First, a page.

Slot machine players in Malaysia risk their financial stability to ‘crack cocaine’ of gambling

Dr Prem who has seen the toll of gambling on his many clients at his rehabilitation center, said “The trend you’re seeing has been around for a long time, but most of it has been done quietly.”

In a concerning trend sweeping across Malaysia, slot machine enthusiasts are risking their financial stability and well-being as they fall prey to the addictive enchantment of what experts are calling the ‘crack cocaine’ of gambling. According to many observers, the addiction of players quietly pervades slot machine clubs even if the domestic gambling scene of Malaysia is dominated by large casinos. The rise of online gambling sites nowadays has led the people of Malaysia to be trapped in this vicious cycle of debt.

Gold Valley near the Kuala Lumpur shopping center is doing swift business, a funland of slot machines for adults. This is a place where free drinks are being offered to the gamblers in Malaysia. These gamblers for an entry bet of 50 ringgit (U.S.$10) can stand to win a jackpot. The majority of them lose all their ringgit. Hours pass at the rows of slot machines and the cash is gobbled up by the consoles that are brightly lit. According to addiction experts, entitling the ‘crack cocaine’ of gambling, slot machines trap players to have a go and experience a very quick dopamine hit during their winning and losing streaks.

Dr Prem Kumar Shanmugam, the CEO of Solace Asia, which operates addiction rehabilitation centres in the region, which also includes a branch in Malaysia, said, “When one wins the dopamine starts to fire in the brain that activates the reward system, you’re happy.” Gambling addiction has become a growing concern in Malaysia, and the recent surge in slot machine-related incidents has prompted the government to consider stricter regulations.

Experts warn that the psychological impact of slot machine addiction can be severe, leading to financial ruin, strained relationships, and mental health issues.

Starting from the Poipet on the Thai border with Cambodia to Marina Bay Sands of Singapore, the people of Malaysia are regulars in the Southeast Asian casino scene. The Genting Highlands was founded by the late Malaysian businessman Lim Goh Tong in the year 1965, it dominates the domestic gambling scene of Malaysia. The Genting Highlands is a resort development of hotels, casinos, and shopping malls, which is an hour’s drive from the city of Kuala Lumpur. According to its website, Malaysian Muslims who are under the age of 21 are not allowed to enter there. A former gambling addict told This Week in Asia that people thought in Malaysia alcohol was an Indian problem; drugs were a Malay problem, and gambling was a Chinese problem.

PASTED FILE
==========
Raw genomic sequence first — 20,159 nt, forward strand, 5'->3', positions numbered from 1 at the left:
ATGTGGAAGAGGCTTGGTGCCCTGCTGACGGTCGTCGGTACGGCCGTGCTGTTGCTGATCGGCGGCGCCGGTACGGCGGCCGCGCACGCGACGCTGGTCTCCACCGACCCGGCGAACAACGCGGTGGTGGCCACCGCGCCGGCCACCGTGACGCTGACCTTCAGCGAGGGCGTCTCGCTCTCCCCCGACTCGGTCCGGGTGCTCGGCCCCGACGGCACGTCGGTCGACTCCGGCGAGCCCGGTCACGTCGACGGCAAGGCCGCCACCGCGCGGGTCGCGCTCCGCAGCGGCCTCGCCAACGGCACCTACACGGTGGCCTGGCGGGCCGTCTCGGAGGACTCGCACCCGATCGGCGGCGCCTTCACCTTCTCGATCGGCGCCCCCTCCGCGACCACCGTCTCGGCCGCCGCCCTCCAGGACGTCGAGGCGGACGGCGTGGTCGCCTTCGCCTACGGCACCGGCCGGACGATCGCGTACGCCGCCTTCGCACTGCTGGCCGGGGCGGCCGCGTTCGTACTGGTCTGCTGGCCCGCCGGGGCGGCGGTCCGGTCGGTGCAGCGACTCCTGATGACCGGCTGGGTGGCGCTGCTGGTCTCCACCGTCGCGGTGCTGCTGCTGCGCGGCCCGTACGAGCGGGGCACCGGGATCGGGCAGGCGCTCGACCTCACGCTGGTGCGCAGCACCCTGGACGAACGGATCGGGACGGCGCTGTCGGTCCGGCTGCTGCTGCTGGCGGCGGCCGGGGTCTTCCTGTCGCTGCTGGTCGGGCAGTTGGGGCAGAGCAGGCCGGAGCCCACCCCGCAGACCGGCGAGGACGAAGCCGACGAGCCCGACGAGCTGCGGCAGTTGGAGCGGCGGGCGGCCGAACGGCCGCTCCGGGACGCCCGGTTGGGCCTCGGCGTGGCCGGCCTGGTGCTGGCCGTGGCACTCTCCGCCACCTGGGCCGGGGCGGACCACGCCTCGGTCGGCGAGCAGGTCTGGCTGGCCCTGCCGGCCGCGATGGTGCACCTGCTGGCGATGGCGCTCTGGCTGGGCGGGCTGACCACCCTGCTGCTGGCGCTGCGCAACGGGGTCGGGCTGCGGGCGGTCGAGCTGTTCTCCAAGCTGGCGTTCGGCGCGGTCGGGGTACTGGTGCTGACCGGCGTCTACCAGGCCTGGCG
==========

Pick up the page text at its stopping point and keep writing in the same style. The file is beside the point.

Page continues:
Several studies have also made it clear that slot machines are known to be one of the most addictive forms of gambling. Tom, who is Malaysian in his late 40s, asserted that Muslims are allowed to register using fake names at some slot machine clubs. Dr Prem who has seen the toll of gambling on his many clients at his rehabilitation center, said “The trend you’re seeing has been around for a long time, but most of it has been done quietly.” According to Dr Prem, the pandemic of COVID-19 led to a surge in online gambling addiction as people stuck in lockdown turned to it. He also highlighted the point of tighter restrictions on gambling and a need for more public education about the insidious potential of these clubs as addiction is a disease.